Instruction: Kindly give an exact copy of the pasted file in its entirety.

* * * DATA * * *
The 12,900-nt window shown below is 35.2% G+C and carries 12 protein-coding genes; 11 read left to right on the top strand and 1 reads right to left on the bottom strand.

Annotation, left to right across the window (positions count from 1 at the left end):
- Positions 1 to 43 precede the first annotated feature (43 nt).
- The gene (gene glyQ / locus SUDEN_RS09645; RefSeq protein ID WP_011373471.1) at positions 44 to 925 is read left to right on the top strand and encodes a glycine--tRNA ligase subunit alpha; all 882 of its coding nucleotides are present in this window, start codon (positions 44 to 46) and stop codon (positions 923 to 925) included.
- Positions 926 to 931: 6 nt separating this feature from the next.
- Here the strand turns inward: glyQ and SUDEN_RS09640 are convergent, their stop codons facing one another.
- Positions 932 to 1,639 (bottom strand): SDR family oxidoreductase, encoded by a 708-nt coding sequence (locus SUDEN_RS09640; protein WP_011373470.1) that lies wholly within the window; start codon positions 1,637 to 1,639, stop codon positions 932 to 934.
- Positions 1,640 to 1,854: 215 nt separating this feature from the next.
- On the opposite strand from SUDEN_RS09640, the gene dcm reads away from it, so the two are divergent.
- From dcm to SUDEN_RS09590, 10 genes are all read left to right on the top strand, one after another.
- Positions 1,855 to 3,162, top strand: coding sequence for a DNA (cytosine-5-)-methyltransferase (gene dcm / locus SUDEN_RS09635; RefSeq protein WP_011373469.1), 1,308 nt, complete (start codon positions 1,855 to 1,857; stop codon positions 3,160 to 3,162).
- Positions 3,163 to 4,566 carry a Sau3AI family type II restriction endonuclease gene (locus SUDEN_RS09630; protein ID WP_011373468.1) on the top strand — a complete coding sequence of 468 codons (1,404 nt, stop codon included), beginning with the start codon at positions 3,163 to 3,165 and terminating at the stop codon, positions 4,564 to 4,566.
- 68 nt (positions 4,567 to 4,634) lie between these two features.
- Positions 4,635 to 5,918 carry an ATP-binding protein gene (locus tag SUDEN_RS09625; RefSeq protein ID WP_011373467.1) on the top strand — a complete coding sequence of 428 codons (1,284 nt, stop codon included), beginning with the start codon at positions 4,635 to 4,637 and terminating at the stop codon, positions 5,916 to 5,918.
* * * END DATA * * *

The 12,900-nt window shown below is 35.2% G+C and carries 12 protein-coding genes; 11 read left to right on the top strand and 1 reads right to left on the bottom strand.

Annotation, left to right across the window (positions count from 1 at the left end):
- Positions 1 to 43 precede the first annotated feature (43 nt).
- The gene (gene glyQ / locus SUDEN_RS09645; RefSeq protein ID WP_011373471.1) at positions 44 to 925 is read left to right on the top strand and encodes a glycine--tRNA ligase subunit alpha; all 882 of its coding nucleotides are present in this window, start codon (positions 44 to 46) and stop codon (positions 923 to 925) included.
- Positions 926 to 931: 6 nt separating this feature from the next.
- Here the strand turns inward: glyQ and SUDEN_RS09640 are convergent, their stop codons facing one another.
- Positions 932 to 1,639 (bottom strand): SDR family oxidoreductase, encoded by a 708-nt coding sequence (locus SUDEN_RS09640; protein WP_011373470.1) that lies wholly within the window; start codon positions 1,637 to 1,639, stop codon positions 932 to 934.
- Positions 1,640 to 1,854: 215 nt separating this feature from the next.
- On the opposite strand from SUDEN_RS09640, the gene dcm reads away from it, so the two are divergent.
- From dcm to SUDEN_RS09590, 10 genes are all read left to right on the top strand, one after another.
- Positions 1,855 to 3,162, top strand: coding sequence for a DNA (cytosine-5-)-methyltransferase (gene dcm / locus SUDEN_RS09635; RefSeq protein WP_011373469.1), 1,308 nt, complete (start codon positions 1,855 to 1,857; stop codon positions 3,160 to 3,162).
- Positions 3,163 to 4,566 carry a Sau3AI family type II restriction endonuclease gene (locus SUDEN_RS09630; protein ID WP_011373468.1) on the top strand — a complete coding sequence of 468 codons (1,404 nt, stop codon included), beginning with the start codon at positions 3,163 to 3,165 and terminating at the stop codon, positions 4,564 to 4,566.
- 68 nt (positions 4,567 to 4,634) lie between these two features.
- Positions 4,635 to 5,918 carry an ATP-binding protein gene (locus tag SUDEN_RS09625; RefSeq protein ID WP_011373467.1) on the top strand — a complete coding sequence of 428 codons (1,284 nt, stop codon included), beginning with the start codon at positions 4,635 to 4,637 and terminating at the stop codon, positions 5,916 to 5,918.